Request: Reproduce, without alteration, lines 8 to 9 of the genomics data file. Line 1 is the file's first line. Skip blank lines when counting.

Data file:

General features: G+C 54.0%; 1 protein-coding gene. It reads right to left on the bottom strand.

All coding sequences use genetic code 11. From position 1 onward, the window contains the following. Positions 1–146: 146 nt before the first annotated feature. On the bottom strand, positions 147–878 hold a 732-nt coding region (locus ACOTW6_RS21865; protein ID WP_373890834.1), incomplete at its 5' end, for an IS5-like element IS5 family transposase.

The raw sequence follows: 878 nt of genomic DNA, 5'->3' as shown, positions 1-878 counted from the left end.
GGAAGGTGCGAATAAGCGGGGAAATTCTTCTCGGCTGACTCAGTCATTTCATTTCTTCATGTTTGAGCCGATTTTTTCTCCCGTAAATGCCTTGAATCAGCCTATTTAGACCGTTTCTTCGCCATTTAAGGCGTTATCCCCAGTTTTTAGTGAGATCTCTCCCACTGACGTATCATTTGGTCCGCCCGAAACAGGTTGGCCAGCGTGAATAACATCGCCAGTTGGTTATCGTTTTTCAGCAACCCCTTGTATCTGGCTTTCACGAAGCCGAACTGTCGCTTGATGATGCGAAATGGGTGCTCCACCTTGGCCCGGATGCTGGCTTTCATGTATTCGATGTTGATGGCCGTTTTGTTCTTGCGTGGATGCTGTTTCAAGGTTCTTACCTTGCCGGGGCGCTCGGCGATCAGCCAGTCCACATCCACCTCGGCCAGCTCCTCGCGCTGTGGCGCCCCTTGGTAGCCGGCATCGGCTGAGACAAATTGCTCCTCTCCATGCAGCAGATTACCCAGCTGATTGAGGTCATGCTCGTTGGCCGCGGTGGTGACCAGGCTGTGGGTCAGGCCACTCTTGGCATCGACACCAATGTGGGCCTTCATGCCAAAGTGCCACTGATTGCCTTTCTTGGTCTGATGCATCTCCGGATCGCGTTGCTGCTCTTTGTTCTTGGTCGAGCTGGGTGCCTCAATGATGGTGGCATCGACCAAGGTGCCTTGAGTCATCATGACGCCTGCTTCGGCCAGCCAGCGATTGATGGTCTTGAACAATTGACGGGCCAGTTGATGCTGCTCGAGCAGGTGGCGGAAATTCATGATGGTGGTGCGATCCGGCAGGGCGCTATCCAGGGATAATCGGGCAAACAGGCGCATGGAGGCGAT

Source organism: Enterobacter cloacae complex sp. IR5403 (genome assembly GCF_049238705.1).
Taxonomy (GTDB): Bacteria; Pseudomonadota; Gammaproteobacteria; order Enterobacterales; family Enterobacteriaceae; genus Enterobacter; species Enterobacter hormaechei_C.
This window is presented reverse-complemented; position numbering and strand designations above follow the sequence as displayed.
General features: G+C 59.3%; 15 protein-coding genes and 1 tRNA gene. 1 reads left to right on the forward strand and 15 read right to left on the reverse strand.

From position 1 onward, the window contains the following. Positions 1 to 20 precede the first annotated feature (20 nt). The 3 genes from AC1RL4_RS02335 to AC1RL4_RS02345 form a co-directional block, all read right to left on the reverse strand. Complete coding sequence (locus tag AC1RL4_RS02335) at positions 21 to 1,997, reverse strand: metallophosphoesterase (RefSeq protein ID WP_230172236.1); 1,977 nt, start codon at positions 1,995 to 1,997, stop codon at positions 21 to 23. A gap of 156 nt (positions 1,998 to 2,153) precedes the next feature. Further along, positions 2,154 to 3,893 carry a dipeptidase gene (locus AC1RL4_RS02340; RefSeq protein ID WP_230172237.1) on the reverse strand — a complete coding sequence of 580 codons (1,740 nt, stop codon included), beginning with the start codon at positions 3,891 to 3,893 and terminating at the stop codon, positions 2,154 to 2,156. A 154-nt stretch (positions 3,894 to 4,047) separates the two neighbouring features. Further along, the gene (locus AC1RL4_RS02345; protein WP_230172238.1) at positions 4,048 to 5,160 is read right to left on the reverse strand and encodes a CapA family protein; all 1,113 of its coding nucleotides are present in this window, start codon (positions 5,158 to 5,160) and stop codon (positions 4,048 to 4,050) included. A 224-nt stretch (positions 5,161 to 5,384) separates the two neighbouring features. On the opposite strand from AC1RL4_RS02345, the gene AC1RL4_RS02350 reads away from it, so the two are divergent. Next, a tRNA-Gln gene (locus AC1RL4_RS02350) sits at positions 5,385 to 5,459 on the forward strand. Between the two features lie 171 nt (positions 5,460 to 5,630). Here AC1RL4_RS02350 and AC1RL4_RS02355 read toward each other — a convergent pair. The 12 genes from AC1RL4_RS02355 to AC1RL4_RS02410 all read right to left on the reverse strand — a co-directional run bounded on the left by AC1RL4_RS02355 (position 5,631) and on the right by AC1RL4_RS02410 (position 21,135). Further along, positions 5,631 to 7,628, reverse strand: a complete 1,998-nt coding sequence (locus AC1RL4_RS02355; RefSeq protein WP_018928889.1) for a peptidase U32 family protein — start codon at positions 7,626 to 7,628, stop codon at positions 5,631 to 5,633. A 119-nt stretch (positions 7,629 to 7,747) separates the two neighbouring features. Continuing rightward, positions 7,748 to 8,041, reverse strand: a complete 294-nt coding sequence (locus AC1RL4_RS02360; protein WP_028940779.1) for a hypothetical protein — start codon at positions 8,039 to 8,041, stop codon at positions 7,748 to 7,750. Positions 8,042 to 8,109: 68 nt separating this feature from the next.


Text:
General features: G+C 59.3%; 15 protein-coding genes and 1 tRNA gene. 1 reads left to right on the forward strand and 15 read right to left on the reverse strand.

From position 1 onward, the window contains the following. Positions 1 to 20 precede the first annotated feature (20 nt). The 3 genes from AC1RL4_RS02335 to AC1RL4_RS02345 form a co-directional block, all read right to left on the reverse strand. Complete coding sequence (locus tag AC1RL4_RS02335) at positions 21 to 1,997, reverse strand: metallophosphoesterase (RefSeq protein ID WP_230172236.1); 1,977 nt, start codon at positions 1,995 to 1,997, stop codon at positions 21 to 23. A gap of 156 nt (positions 1,998 to 2,153) precedes the next feature. Further along, positions 2,154 to 3,893 carry a dipeptidase gene (locus AC1RL4_RS02340; RefSeq protein ID WP_230172237.1) on the reverse strand — a complete coding sequence of 580 codons (1,740 nt, stop codon included), beginning with the start codon at positions 3,891 to 3,893 and terminating at the stop codon, positions 2,154 to 2,156. A 154-nt stretch (positions 3,894 to 4,047) separates the two neighbouring features. Further along, the gene (locus AC1RL4_RS02345; protein WP_230172238.1) at positions 4,048 to 5,160 is read right to left on the reverse strand and encodes a CapA family protein; all 1,113 of its coding nucleotides are present in this window, start codon (positions 5,158 to 5,160) and stop codon (positions 4,048 to 4,050) included. A 224-nt stretch (positions 5,161 to 5,384) separates the two neighbouring features. On the opposite strand from AC1RL4_RS02345, the gene AC1RL4_RS02350 reads away from it, so the two are divergent. Next, a tRNA-Gln gene (locus AC1RL4_RS02350) sits at positions 5,385 to 5,459 on the forward strand. Between the two features lie 171 nt (positions 5,460 to 5,630). Here AC1RL4_RS02350 and AC1RL4_RS02355 read toward each other — a convergent pair. The 12 genes from AC1RL4_RS02355 to AC1RL4_RS02410 all read right to left on the reverse strand — a co-directional run bounded on the left by AC1RL4_RS02355 (position 5,631) and on the right by AC1RL4_RS02410 (position 21,135). Further along, positions 5,631 to 7,628, reverse strand: a complete 1,998-nt coding sequence (locus AC1RL4_RS02355; RefSeq protein WP_018928889.1) for a peptidase U32 family protein — start codon at positions 7,626 to 7,628, stop codon at positions 5,631 to 5,633. A 119-nt stretch (positions 7,629 to 7,747) separates the two neighbouring features. Continuing rightward, positions 7,748 to 8,041, reverse strand: a complete 294-nt coding sequence (locus AC1RL4_RS02360; protein WP_028940779.1) for a hypothetical protein — start codon at positions 8,039 to 8,041, stop codon at positions 7,748 to 7,750. Positions 8,042 to 8,109: 68 nt separating this feature from the next.